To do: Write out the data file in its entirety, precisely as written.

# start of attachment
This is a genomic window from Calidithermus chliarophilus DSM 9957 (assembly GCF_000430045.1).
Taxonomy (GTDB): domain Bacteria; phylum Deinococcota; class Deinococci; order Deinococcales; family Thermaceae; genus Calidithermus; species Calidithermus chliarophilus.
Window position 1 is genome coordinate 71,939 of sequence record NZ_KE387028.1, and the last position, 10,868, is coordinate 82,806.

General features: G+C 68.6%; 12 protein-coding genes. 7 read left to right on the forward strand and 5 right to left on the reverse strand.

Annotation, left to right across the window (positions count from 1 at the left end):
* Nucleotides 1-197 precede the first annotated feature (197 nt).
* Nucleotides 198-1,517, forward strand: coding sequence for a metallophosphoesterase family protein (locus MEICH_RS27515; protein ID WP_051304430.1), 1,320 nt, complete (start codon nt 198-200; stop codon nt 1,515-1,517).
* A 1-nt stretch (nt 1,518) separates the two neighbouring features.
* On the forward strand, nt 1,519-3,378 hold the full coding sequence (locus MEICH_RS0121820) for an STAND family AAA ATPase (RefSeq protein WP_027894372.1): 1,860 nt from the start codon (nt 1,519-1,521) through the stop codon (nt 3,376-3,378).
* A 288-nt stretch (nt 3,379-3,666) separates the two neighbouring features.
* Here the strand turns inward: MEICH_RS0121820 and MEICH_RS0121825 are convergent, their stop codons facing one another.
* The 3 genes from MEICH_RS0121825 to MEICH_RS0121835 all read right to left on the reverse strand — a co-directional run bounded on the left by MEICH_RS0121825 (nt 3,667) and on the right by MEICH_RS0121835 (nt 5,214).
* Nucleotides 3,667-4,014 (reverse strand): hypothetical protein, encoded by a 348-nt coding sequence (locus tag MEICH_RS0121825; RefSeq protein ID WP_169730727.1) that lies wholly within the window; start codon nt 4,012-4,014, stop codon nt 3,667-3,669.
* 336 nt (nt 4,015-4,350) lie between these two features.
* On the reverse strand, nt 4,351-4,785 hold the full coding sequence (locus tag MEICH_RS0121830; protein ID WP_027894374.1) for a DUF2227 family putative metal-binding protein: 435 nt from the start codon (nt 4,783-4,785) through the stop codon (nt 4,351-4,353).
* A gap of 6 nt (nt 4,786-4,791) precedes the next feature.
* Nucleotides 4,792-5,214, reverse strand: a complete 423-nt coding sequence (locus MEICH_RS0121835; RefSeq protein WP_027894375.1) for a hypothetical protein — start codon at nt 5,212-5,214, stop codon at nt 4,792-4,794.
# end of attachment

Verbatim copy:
This is a genomic window from Calidithermus chliarophilus DSM 9957 (assembly GCF_000430045.1).
Taxonomy (GTDB): domain Bacteria; phylum Deinococcota; class Deinococci; order Deinococcales; family Thermaceae; genus Calidithermus; species Calidithermus chliarophilus.
Window position 1 is genome coordinate 71,939 of sequence record NZ_KE387028.1, and the last position, 10,868, is coordinate 82,806.

General features: G+C 68.6%; 12 protein-coding genes. 7 read left to right on the forward strand and 5 right to left on the reverse strand.

Annotation, left to right across the window (positions count from 1 at the left end):
* Nucleotides 1-197 precede the first annotated feature (197 nt).
* Nucleotides 198-1,517, forward strand: coding sequence for a metallophosphoesterase family protein (locus MEICH_RS27515; protein ID WP_051304430.1), 1,320 nt, complete (start codon nt 198-200; stop codon nt 1,515-1,517).
* A 1-nt stretch (nt 1,518) separates the two neighbouring features.
* On the forward strand, nt 1,519-3,378 hold the full coding sequence (locus MEICH_RS0121820) for an STAND family AAA ATPase (RefSeq protein WP_027894372.1): 1,860 nt from the start codon (nt 1,519-1,521) through the stop codon (nt 3,376-3,378).
* A 288-nt stretch (nt 3,379-3,666) separates the two neighbouring features.
* Here the strand turns inward: MEICH_RS0121820 and MEICH_RS0121825 are convergent, their stop codons facing one another.
* The 3 genes from MEICH_RS0121825 to MEICH_RS0121835 all read right to left on the reverse strand — a co-directional run bounded on the left by MEICH_RS0121825 (nt 3,667) and on the right by MEICH_RS0121835 (nt 5,214).
* Nucleotides 3,667-4,014 (reverse strand): hypothetical protein, encoded by a 348-nt coding sequence (locus tag MEICH_RS0121825; RefSeq protein ID WP_169730727.1) that lies wholly within the window; start codon nt 4,012-4,014, stop codon nt 3,667-3,669.
* 336 nt (nt 4,015-4,350) lie between these two features.
* On the reverse strand, nt 4,351-4,785 hold the full coding sequence (locus tag MEICH_RS0121830; protein ID WP_027894374.1) for a DUF2227 family putative metal-binding protein: 435 nt from the start codon (nt 4,783-4,785) through the stop codon (nt 4,351-4,353).
* A gap of 6 nt (nt 4,786-4,791) precedes the next feature.
* Nucleotides 4,792-5,214, reverse strand: a complete 423-nt coding sequence (locus MEICH_RS0121835; RefSeq protein WP_027894375.1) for a hypothetical protein — start codon at nt 5,212-5,214, stop codon at nt 4,792-4,794.